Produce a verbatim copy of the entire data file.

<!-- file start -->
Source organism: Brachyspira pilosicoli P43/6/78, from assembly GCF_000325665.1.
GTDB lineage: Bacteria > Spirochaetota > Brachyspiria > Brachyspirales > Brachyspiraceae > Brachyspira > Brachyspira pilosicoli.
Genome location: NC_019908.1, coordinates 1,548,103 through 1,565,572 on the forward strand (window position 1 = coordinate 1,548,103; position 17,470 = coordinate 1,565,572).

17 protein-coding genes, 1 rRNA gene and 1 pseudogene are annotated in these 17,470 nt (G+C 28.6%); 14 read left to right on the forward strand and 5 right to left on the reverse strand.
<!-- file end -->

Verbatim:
Source organism: Brachyspira pilosicoli P43/6/78, from assembly GCF_000325665.1.
GTDB lineage: Bacteria > Spirochaetota > Brachyspiria > Brachyspirales > Brachyspiraceae > Brachyspira > Brachyspira pilosicoli.
Genome location: NC_019908.1, coordinates 1,548,103 through 1,565,572 on the forward strand (window position 1 = coordinate 1,548,103; position 17,470 = coordinate 1,565,572).

17 protein-coding genes, 1 rRNA gene and 1 pseudogene are annotated in these 17,470 nt (G+C 28.6%); 14 read left to right on the forward strand and 5 right to left on the reverse strand.